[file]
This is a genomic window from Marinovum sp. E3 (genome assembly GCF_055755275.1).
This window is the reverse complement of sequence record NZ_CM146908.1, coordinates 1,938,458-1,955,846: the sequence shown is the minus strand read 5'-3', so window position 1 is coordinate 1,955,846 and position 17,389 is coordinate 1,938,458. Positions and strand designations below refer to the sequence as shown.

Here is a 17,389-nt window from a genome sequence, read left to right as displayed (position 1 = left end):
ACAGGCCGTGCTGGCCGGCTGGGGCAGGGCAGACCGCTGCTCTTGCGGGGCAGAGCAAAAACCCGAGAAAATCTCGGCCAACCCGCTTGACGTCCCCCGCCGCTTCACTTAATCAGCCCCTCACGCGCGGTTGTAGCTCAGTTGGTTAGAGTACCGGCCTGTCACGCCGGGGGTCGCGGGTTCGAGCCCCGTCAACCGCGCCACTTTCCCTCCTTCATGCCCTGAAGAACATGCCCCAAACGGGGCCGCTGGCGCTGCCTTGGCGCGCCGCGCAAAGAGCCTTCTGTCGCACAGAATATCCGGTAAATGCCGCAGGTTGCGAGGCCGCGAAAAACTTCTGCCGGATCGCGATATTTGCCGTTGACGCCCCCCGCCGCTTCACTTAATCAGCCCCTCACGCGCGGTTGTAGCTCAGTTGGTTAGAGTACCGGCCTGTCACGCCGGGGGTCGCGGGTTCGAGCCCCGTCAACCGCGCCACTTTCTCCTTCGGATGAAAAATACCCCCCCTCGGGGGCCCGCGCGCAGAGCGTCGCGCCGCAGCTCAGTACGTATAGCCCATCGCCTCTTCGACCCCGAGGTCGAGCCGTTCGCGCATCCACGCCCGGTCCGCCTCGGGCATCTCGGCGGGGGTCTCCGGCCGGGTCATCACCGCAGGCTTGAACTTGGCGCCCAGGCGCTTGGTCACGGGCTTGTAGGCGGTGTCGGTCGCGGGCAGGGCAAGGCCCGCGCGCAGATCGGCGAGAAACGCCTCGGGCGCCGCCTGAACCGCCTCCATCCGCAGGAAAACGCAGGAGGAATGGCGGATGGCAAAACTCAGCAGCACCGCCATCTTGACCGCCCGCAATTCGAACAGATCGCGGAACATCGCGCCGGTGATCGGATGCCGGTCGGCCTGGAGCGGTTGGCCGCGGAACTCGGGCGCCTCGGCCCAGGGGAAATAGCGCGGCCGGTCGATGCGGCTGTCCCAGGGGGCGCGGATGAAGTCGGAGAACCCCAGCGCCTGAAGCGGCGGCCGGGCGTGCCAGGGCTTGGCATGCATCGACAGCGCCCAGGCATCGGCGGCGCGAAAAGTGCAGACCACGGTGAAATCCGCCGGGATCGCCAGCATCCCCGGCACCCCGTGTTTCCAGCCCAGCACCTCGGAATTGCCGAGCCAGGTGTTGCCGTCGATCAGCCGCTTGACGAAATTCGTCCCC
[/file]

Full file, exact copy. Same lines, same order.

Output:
This is a genomic window from Marinovum sp. E3 (genome assembly GCF_055755275.1).
This window is the reverse complement of sequence record NZ_CM146908.1, coordinates 1,938,458-1,955,846: the sequence shown is the minus strand read 5'-3', so window position 1 is coordinate 1,955,846 and position 17,389 is coordinate 1,938,458. Positions and strand designations below refer to the sequence as shown.

Here is a 17,389-nt window from a genome sequence, read left to right as displayed (position 1 = left end):
ACAGGCCGTGCTGGCCGGCTGGGGCAGGGCAGACCGCTGCTCTTGCGGGGCAGAGCAAAAACCCGAGAAAATCTCGGCCAACCCGCTTGACGTCCCCCGCCGCTTCACTTAATCAGCCCCTCACGCGCGGTTGTAGCTCAGTTGGTTAGAGTACCGGCCTGTCACGCCGGGGGTCGCGGGTTCGAGCCCCGTCAACCGCGCCACTTTCCCTCCTTCATGCCCTGAAGAACATGCCCCAAACGGGGCCGCTGGCGCTGCCTTGGCGCGCCGCGCAAAGAGCCTTCTGTCGCACAGAATATCCGGTAAATGCCGCAGGTTGCGAGGCCGCGAAAAACTTCTGCCGGATCGCGATATTTGCCGTTGACGCCCCCCGCCGCTTCACTTAATCAGCCCCTCACGCGCGGTTGTAGCTCAGTTGGTTAGAGTACCGGCCTGTCACGCCGGGGGTCGCGGGTTCGAGCCCCGTCAACCGCGCCACTTTCTCCTTCGGATGAAAAATACCCCCCCTCGGGGGCCCGCGCGCAGAGCGTCGCGCCGCAGCTCAGTACGTATAGCCCATCGCCTCTTCGACCCCGAGGTCGAGCCGTTCGCGCATCCACGCCCGGTCCGCCTCGGGCATCTCGGCGGGGGTCTCCGGCCGGGTCATCACCGCAGGCTTGAACTTGGCGCCCAGGCGCTTGGTCACGGGCTTGTAGGCGGTGTCGGTCGCGGGCAGGGCAAGGCCCGCGCGCAGATCGGCGAGAAACGCCTCGGGCGCCGCCTGAACCGCCTCCATCCGCAGGAAAACGCAGGAGGAATGGCGGATGGCAAAACTCAGCAGCACCGCCATCTTGACCGCCCGCAATTCGAACAGATCGCGGAACATCGCGCCGGTGATCGGATGCCGGTCGGCCTGGAGCGGTTGGCCGCGGAACTCGGGCGCCTCGGCCCAGGGGAAATAGCGCGGCCGGTCGATGCGGCTGTCCCAGGGGGCGCGGATGAAGTCGGAGAACCCCAGCGCCTGAAGCGGCGGCCGGGCGTGCCAGGGCTTGGCATGCATCGACAGCGCCCAGGCATCGGCGGCGCGAAAAGTGCAGACCACGGTGAAATCCGCCGGGATCGCCAGCATCCCCGGCACCCCGTGTTTCCAGCCCAGCACCTCGGAATTGCCGAGCCAGGTGTTGCCGTCGATCAGCCGCTTGACGAAATTCGTCCCC